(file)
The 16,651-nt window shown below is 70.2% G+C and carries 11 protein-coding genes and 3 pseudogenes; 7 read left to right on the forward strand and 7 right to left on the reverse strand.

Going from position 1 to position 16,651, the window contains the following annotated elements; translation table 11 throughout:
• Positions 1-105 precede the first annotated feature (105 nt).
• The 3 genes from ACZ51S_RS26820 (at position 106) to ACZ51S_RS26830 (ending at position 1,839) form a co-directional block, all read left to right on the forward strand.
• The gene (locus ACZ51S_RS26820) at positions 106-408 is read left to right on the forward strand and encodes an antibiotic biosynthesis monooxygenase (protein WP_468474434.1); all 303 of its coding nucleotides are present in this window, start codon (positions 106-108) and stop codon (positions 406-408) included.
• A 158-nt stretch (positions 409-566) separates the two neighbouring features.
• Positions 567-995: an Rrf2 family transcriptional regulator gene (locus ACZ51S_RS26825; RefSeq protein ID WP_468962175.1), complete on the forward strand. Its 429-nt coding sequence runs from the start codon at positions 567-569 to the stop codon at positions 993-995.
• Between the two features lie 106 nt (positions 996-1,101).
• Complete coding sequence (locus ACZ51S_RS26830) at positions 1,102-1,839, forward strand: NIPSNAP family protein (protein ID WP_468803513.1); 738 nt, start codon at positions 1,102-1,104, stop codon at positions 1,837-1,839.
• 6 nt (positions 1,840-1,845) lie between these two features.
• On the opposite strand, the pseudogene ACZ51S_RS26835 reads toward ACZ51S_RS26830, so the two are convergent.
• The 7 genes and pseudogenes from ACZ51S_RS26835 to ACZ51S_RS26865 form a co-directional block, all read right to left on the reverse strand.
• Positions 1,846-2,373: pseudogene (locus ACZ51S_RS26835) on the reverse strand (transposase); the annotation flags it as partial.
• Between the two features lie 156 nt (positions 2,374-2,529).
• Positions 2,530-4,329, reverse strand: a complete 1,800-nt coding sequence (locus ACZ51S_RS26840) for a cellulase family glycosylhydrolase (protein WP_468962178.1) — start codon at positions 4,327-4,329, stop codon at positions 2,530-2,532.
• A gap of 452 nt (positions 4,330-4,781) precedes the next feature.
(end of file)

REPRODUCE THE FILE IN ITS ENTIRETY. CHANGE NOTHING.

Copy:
The 16,651-nt window shown below is 70.2% G+C and carries 11 protein-coding genes and 3 pseudogenes; 7 read left to right on the forward strand and 7 right to left on the reverse strand.

Going from position 1 to position 16,651, the window contains the following annotated elements; translation table 11 throughout:
• Positions 1-105 precede the first annotated feature (105 nt).
• The 3 genes from ACZ51S_RS26820 (at position 106) to ACZ51S_RS26830 (ending at position 1,839) form a co-directional block, all read left to right on the forward strand.
• The gene (locus ACZ51S_RS26820) at positions 106-408 is read left to right on the forward strand and encodes an antibiotic biosynthesis monooxygenase (protein WP_468474434.1); all 303 of its coding nucleotides are present in this window, start codon (positions 106-108) and stop codon (positions 406-408) included.
• A 158-nt stretch (positions 409-566) separates the two neighbouring features.
• Positions 567-995: an Rrf2 family transcriptional regulator gene (locus ACZ51S_RS26825; RefSeq protein ID WP_468962175.1), complete on the forward strand. Its 429-nt coding sequence runs from the start codon at positions 567-569 to the stop codon at positions 993-995.
• Between the two features lie 106 nt (positions 996-1,101).
• Complete coding sequence (locus ACZ51S_RS26830) at positions 1,102-1,839, forward strand: NIPSNAP family protein (protein ID WP_468803513.1); 738 nt, start codon at positions 1,102-1,104, stop codon at positions 1,837-1,839.
• 6 nt (positions 1,840-1,845) lie between these two features.
• On the opposite strand, the pseudogene ACZ51S_RS26835 reads toward ACZ51S_RS26830, so the two are convergent.
• The 7 genes and pseudogenes from ACZ51S_RS26835 to ACZ51S_RS26865 form a co-directional block, all read right to left on the reverse strand.
• Positions 1,846-2,373: pseudogene (locus ACZ51S_RS26835) on the reverse strand (transposase); the annotation flags it as partial.
• Between the two features lie 156 nt (positions 2,374-2,529).
• Positions 2,530-4,329, reverse strand: a complete 1,800-nt coding sequence (locus ACZ51S_RS26840) for a cellulase family glycosylhydrolase (protein WP_468962178.1) — start codon at positions 4,327-4,329, stop codon at positions 2,530-2,532.
• A gap of 452 nt (positions 4,330-4,781) precedes the next feature.